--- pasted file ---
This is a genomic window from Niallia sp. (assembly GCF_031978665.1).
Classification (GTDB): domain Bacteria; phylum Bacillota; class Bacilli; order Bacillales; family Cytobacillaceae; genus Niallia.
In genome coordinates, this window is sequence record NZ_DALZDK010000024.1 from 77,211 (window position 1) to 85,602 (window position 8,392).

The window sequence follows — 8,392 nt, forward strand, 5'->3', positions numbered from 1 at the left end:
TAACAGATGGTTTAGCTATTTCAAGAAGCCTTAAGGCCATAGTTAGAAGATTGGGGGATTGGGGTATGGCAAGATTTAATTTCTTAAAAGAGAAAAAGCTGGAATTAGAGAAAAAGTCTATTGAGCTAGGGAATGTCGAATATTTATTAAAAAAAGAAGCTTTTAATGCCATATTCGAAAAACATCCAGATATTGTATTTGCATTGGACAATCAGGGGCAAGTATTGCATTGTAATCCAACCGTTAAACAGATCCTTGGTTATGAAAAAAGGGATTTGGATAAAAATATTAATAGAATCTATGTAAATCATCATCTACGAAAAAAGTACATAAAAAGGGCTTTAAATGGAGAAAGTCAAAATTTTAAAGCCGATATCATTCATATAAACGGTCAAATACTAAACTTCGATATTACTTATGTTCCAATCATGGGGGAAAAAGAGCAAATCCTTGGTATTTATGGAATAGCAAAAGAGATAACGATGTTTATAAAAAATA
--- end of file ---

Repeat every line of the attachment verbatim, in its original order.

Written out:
This is a genomic window from Niallia sp. (assembly GCF_031978665.1).
Classification (GTDB): domain Bacteria; phylum Bacillota; class Bacilli; order Bacillales; family Cytobacillaceae; genus Niallia.
In genome coordinates, this window is sequence record NZ_DALZDK010000024.1 from 77,211 (window position 1) to 85,602 (window position 8,392).

The window sequence follows — 8,392 nt, forward strand, 5'->3', positions numbered from 1 at the left end:
TAACAGATGGTTTAGCTATTTCAAGAAGCCTTAAGGCCATAGTTAGAAGATTGGGGGATTGGGGTATGGCAAGATTTAATTTCTTAAAAGAGAAAAAGCTGGAATTAGAGAAAAAGTCTATTGAGCTAGGGAATGTCGAATATTTATTAAAAAAAGAAGCTTTTAATGCCATATTCGAAAAACATCCAGATATTGTATTTGCATTGGACAATCAGGGGCAAGTATTGCATTGTAATCCAACCGTTAAACAGATCCTTGGTTATGAAAAAAGGGATTTGGATAAAAATATTAATAGAATCTATGTAAATCATCATCTACGAAAAAAGTACATAAAAAGGGCTTTAAATGGAGAAAGTCAAAATTTTAAAGCCGATATCATTCATATAAACGGTCAAATACTAAACTTCGATATTACTTATGTTCCAATCATGGGGGAAAAAGAGCAAATCCTTGGTATTTATGGAATAGCAAAAGAGATAACGATGTTTATAAAAAATA